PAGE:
Short story anthologies are [for me at least] a treat. Something to dip in and out of, to revel in, but only for twenty pages or so, before returning to the everyday. You could say, a book for the modern world.
This is where we find Chains: Unheard Voices, a first-time publication from Margo Collective – an independent publishing company comprised of Hannah and Magda, a company that, as they say, has been born out of an ‘addiction to good storytelling’. Stories that ‘wrench the heart and punch the gut.’ Given my own tastes, I’d be inclined to wholeheartedly agree.
It’s no surprise then that the eleven stories that call Chains: Unheard Voiceshome are of that ilk. A collection is inspired and indeed influenced by Muriel Matters and Helen Fox, two women who chained themselves to the Grille of the Ladies’ Gallery as part of a suffrage protest taking place outside the British Houses of Parliament in 1908 [marking the centenary]. Their work – and protest, a pivotal marker in our collective past, present and future. [I urge anyone to go and read further about them, especially within the Women’s Freedom League.]
It is chains – and all their facets, that becomes the theme. Do they bind us, constrain or join us, and how do you portray that in eleven short stories? A concept to connect, both literally and figuratively.
‘Epilogue’ by Shyama Kasinathan takes the figurative route – the chains of life, of things said and unsaid, events and moments that refuse to let go. A story of attempted suicide, the prose excels when we hear from Vic, the woman who pens what she would’ve hoped would be her final note of goodbye – of explanation too. An emotive piece no doubt, capturing the aftermath of such an act, it left me wanting a little more – more depth from the characters and perhaps more from the prose.
The medicinal theme is continued in ‘Incubus’ by Josh King. Hospitals once again at the forefront. The chains less material and more ethereal, King illustrates a slice of family drama, but it’s more than just surface level. Polly, the protagonist, has a demon on her chest, and her Dad is suffering from dementia. Affecting throughout, ‘Incubus’ delivers a winning opening line –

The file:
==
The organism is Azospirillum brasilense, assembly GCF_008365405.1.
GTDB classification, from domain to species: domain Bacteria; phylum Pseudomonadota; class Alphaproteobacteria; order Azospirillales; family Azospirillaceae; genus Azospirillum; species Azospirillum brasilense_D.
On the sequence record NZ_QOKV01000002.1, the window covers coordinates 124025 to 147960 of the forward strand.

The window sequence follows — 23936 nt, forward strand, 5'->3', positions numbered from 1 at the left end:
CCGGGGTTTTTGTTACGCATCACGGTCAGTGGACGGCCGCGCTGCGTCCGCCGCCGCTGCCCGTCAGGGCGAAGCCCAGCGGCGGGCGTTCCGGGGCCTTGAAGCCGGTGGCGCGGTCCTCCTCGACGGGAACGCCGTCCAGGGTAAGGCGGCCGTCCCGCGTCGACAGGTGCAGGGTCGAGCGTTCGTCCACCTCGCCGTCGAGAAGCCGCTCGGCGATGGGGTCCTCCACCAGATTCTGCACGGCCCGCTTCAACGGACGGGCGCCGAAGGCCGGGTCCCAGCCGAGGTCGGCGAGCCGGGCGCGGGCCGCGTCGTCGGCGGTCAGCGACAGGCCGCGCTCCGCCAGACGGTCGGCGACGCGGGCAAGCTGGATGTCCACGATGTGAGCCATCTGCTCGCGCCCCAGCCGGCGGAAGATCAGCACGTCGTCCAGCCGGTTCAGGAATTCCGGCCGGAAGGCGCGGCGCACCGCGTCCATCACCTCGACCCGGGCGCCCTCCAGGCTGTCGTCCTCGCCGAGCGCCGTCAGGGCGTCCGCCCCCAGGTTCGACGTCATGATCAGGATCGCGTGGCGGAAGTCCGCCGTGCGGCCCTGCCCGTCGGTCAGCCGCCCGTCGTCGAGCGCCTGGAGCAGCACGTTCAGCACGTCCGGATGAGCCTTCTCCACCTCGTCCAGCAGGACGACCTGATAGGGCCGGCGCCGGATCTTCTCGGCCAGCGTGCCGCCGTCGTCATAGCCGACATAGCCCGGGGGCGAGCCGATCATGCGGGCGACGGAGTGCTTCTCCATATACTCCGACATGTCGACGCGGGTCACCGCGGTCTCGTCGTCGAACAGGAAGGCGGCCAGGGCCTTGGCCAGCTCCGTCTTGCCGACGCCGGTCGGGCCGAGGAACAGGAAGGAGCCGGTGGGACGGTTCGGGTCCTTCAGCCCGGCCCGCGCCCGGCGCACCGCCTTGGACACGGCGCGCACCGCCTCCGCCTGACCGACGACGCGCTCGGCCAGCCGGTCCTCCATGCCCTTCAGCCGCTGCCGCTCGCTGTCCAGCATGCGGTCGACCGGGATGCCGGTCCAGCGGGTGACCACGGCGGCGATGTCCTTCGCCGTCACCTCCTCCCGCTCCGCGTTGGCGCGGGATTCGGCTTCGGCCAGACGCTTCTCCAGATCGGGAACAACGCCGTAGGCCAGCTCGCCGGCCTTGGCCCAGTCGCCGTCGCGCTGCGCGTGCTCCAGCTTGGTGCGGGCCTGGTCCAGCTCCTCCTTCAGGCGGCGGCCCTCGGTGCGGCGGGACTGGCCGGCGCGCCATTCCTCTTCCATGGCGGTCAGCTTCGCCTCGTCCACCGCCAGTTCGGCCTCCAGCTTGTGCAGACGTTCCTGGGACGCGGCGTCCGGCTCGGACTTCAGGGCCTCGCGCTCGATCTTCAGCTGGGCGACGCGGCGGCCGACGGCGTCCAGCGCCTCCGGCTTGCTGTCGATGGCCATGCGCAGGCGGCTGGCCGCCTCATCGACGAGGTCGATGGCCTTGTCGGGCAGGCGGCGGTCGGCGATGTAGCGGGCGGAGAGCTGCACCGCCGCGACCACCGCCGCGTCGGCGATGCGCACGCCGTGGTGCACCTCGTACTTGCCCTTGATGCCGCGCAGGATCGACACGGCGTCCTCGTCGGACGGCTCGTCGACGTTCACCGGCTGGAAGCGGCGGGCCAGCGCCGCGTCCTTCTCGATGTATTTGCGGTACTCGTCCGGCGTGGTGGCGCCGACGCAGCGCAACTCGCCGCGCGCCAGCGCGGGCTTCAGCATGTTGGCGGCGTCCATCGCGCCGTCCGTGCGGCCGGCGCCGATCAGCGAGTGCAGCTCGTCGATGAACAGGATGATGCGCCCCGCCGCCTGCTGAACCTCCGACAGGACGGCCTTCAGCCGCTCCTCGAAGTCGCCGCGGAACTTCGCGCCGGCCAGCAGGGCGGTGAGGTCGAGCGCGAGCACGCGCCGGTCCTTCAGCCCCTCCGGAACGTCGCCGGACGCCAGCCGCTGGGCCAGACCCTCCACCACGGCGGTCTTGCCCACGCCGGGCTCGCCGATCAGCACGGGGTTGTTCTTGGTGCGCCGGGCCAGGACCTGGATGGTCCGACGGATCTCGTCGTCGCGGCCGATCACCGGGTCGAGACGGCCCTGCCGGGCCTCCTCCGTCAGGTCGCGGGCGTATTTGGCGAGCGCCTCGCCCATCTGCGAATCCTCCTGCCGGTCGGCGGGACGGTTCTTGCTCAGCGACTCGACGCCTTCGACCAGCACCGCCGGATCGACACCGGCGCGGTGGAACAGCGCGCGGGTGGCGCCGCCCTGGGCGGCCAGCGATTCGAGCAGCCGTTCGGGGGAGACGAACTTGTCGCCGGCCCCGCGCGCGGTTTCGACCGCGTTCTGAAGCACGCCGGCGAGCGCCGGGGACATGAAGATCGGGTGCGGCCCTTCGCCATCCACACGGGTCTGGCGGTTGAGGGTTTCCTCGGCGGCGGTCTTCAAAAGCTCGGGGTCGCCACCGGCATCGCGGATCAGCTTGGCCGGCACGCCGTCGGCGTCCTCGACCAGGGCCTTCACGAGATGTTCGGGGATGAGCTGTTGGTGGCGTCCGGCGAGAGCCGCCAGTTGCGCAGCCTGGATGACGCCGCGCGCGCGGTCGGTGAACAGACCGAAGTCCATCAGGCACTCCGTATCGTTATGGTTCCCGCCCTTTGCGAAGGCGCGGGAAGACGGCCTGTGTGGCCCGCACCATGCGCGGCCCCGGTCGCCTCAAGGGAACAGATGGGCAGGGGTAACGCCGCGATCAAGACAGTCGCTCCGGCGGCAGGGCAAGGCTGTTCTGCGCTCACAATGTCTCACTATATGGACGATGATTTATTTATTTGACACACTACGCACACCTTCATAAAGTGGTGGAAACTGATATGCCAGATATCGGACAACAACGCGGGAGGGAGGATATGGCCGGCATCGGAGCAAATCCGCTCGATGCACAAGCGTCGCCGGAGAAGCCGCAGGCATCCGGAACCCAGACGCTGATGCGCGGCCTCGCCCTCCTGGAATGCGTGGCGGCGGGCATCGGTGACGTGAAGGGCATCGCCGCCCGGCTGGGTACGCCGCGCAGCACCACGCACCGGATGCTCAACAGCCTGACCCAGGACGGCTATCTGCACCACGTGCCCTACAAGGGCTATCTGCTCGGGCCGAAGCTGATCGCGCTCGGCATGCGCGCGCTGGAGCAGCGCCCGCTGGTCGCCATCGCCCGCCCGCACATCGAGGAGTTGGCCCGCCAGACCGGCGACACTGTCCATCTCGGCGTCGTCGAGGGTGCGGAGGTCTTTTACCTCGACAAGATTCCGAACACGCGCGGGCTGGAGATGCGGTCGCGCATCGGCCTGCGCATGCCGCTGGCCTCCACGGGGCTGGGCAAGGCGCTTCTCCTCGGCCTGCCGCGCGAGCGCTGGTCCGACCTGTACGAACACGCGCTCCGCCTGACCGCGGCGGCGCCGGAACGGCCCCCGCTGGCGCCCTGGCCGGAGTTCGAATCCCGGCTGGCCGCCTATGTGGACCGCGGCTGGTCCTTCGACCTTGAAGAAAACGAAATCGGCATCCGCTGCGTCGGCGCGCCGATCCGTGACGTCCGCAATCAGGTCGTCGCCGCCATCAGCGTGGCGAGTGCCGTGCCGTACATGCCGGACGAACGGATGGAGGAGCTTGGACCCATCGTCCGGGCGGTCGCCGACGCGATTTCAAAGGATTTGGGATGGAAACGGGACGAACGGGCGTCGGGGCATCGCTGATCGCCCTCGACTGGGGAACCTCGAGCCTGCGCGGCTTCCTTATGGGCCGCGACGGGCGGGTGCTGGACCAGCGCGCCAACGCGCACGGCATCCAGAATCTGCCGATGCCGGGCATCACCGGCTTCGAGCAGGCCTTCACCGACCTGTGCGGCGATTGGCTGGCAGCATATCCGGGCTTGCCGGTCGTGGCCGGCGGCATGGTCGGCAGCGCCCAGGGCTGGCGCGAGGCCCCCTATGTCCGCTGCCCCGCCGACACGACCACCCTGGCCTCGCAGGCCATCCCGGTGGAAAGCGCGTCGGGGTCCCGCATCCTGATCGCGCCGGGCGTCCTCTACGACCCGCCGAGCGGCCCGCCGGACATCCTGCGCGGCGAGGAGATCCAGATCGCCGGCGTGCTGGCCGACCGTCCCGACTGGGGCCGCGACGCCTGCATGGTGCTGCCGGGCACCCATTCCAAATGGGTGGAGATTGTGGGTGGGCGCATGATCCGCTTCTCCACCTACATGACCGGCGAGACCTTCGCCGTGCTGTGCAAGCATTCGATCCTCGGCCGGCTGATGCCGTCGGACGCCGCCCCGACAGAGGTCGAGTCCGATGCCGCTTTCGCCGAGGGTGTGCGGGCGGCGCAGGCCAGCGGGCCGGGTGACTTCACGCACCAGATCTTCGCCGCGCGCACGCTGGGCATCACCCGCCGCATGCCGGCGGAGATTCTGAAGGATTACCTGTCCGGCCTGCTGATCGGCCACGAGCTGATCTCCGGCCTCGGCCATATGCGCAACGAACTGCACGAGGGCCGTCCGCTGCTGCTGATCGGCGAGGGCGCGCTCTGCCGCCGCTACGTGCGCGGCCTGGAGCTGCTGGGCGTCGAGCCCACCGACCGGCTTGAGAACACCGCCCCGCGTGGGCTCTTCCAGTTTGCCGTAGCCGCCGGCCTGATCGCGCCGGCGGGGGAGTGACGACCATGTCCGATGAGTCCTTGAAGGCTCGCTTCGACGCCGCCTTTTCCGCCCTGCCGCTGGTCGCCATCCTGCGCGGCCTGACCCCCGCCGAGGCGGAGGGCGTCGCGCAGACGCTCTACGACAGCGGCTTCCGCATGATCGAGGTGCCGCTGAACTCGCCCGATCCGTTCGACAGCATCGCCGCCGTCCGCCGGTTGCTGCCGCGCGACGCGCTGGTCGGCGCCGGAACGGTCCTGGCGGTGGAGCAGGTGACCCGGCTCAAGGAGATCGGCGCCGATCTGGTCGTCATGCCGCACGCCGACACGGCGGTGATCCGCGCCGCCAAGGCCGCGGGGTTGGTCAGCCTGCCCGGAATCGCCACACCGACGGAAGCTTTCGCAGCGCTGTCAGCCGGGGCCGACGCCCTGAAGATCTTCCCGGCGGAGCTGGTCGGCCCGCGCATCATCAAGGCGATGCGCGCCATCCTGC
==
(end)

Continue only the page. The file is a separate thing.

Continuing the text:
“On his deathbed, Polly’s father, who was touching the frontiers of senility, told her that his biggest regret was spending so much time masturbating.”
‘Liking, Lumping and the Fancy Woman’ elevates the tone further. Humour is to be found in the darkest of places and Paul Brownsey handles the elements of bullying and childlike fascination in the adult world with care. So too does Elisa Webb in ‘Help, My Dog is Isaac Newton’, a tale of death and reincarnation. It’s one of the strongest pieces of the collection, mixing the comical with the mournful, ending on a deliciously amusing tone – Bill, the lead, musing on the fact he believes is dog is Isaac Newton reincarnate, notes, “after all it could have been worse. His dog could have been Hitler.” Well, quite.
Chains: Unheard Voices, like many a collection, ducks and weaves with diverse voices and diverse narratives. One page you laugh, the next, you lament. ‘Crawl’ by Jennifer Hayashi Danns is nothing short of such poignancy. Cleverly composed, the piece takes us to the near [likely] future – a post-Brexit Tory government England where universal credit has become a thing of the past. Through the eyes of a reporter we are led to an abandoned Liverpool abattoir where a god-fearing family are feeding the poor. Noble? Hmm, stick with it. The rich pay to feed the needy [for their own self-gain] and Danns drives us to a disturbing ending that packs the punch Margo Collective were no doubt hankering for.